Changes in Vgs1 due to changes in VDD are substantially the same as changes to the threshold voltage of transistor 160 because transistors 130 and 160 have matching characteristics. Matching characteristics may be obtained by placing transistors 130 and 160 near each other on the same integrated circuit die and operating them at similar temperatures.

Transistor 150 is coupled as a source follower or buffer transistor that offsets the nominal value of Vgs1 to provide the nominal as well as the variable Vgs for transistor 160 to achieve the substantially constant drain bias current in transistor 160. The gate-to-source voltage of transistor 150 (Vgs2) is held substantially constant by providing a substantially constant drain current and drain-to-source voltage (Vds2) on buffer transistor 150. The drain-to-source voltages of transistor 110 (Vds4) and transistor 150 (Vds2) are set using VBIAS1 and VBIAS2, respectively. VBIAS1 and VBIAS2 may be generated using any circuit capable of producing a suitable voltage.

The source of buffer transistor 150 is coupled to provide a bias voltage to the gate of transistor 160 through resistor 170. Resistor 170 presents a high impedance to the gate of transistor 160. In some embodiments, resistor 170 may be replaced by a choke (large inductor).

In operation, bias circuit 104 provides a transistor gate bias voltage that varies in response to power supply voltage variations. The dynamic bias voltage biases a transistor to provide a substantially constant drain bias current in the presence of power supply voltage variations, which change Vds of FET transistors such as MOSFETs. Bias circuit 104 may be utilized in circuits such as low noise amplifiers (LNAs) and power amplifiers (PA) where a particular bias point (sweet spot bias) is desired, and a shift in bias current would detrimentally affect circuit performance and/or increase power dissipation.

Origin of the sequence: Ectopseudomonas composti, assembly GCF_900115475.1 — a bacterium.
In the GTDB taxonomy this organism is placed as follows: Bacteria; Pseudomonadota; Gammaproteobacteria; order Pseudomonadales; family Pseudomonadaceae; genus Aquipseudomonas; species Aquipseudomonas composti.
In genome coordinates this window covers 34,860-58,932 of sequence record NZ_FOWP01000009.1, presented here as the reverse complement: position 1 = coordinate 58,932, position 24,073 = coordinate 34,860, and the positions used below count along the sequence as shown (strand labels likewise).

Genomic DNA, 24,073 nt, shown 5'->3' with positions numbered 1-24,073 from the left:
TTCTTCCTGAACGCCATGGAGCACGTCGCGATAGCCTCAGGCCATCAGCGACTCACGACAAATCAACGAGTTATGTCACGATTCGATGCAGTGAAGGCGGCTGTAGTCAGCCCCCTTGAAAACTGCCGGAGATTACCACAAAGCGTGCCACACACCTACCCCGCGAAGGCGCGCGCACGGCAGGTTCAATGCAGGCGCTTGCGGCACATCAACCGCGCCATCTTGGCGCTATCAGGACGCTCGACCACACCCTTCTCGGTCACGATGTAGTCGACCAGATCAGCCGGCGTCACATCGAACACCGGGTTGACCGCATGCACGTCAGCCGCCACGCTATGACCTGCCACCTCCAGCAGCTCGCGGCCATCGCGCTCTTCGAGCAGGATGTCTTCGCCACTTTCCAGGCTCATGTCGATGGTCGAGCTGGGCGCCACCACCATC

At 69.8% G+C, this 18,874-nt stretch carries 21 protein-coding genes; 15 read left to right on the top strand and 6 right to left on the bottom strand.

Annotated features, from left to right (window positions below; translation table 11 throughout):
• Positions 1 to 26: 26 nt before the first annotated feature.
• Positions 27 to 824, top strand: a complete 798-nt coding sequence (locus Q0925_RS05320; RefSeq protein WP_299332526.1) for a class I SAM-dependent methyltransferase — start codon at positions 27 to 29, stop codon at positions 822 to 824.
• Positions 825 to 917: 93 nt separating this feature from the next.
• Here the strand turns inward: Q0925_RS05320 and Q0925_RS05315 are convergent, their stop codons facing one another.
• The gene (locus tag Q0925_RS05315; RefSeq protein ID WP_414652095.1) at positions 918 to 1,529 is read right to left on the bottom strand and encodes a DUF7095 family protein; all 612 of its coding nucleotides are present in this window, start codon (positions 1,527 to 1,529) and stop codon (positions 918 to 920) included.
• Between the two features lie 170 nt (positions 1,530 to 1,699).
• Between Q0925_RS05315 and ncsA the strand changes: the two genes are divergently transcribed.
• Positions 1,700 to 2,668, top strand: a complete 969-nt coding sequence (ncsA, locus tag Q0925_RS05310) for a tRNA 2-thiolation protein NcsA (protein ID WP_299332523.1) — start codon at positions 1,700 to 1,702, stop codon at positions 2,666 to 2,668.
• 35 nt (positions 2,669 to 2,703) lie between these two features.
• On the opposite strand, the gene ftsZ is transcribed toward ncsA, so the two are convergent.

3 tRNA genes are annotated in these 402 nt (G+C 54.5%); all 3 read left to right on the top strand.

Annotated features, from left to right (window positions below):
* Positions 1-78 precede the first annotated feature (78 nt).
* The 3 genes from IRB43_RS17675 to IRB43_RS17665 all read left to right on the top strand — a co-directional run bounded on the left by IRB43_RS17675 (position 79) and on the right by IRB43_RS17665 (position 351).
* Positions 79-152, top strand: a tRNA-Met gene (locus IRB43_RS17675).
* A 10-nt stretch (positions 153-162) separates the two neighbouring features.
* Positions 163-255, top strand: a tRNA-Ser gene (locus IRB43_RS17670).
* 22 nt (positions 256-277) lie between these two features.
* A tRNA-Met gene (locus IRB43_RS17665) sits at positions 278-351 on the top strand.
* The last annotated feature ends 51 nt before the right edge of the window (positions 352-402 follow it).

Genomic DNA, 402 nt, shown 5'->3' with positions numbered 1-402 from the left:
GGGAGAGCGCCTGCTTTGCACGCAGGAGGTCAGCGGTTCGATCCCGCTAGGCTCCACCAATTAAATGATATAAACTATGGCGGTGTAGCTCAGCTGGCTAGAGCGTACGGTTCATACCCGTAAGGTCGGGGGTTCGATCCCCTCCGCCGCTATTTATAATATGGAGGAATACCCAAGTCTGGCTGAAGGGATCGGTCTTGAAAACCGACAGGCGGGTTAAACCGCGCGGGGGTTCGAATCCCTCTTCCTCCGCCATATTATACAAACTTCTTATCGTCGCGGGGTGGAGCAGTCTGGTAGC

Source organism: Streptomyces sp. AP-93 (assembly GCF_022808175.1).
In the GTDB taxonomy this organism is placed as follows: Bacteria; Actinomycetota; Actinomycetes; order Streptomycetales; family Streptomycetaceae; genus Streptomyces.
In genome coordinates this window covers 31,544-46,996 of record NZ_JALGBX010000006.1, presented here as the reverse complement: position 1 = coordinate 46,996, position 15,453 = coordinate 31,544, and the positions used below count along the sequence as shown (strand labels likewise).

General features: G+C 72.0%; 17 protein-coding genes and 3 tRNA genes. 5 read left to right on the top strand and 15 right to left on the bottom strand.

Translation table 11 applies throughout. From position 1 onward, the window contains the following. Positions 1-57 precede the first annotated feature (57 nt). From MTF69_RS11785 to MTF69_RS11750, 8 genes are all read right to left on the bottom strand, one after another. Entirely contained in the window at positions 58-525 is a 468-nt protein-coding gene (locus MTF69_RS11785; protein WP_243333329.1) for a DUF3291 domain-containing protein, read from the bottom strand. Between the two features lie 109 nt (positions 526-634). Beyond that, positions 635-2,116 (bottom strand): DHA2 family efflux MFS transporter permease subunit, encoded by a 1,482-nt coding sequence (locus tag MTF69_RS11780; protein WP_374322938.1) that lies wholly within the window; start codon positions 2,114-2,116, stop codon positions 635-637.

FIG. 2 shows a diagram of a biased transistor circuit. Circuit 200 is similar to circuit 100 (FIG. 1) with the addition of feedback amplifier 210 in series with resistor 170, connected as a voltage follower. Amplifier 210 additionally employs isolating resistor 212 from its output to its inverting input. This feedback amplifier, in conjunction with resistors 170 and 212, provides a low impedance at the gate of transistor 160 at low and moderate frequencies (modulation bandwidth), and a high impedance at high frequencies (typically, RF frequencies). In some cases, this further improves linearity while maintaining high gain and an impedance match at the operating frequency. It may also facilitate supplying gate current to transistor 160 if gate tunneling current is significant, without shifting the bias point. For example, when circuit 200 is a power amplifier, transistor 160 may be very large and may have significant gate current.

FIGS. 1 and 2 show bias current regulation in a transistor circuit that performs amplification, but this is not a limitation of the present invention. For example, the bias circuits shown may be utilized to maintain substantially constant drain bias currents in oscillator circuits, mixer circuits, digital circuits, or any other type of transistor circuits.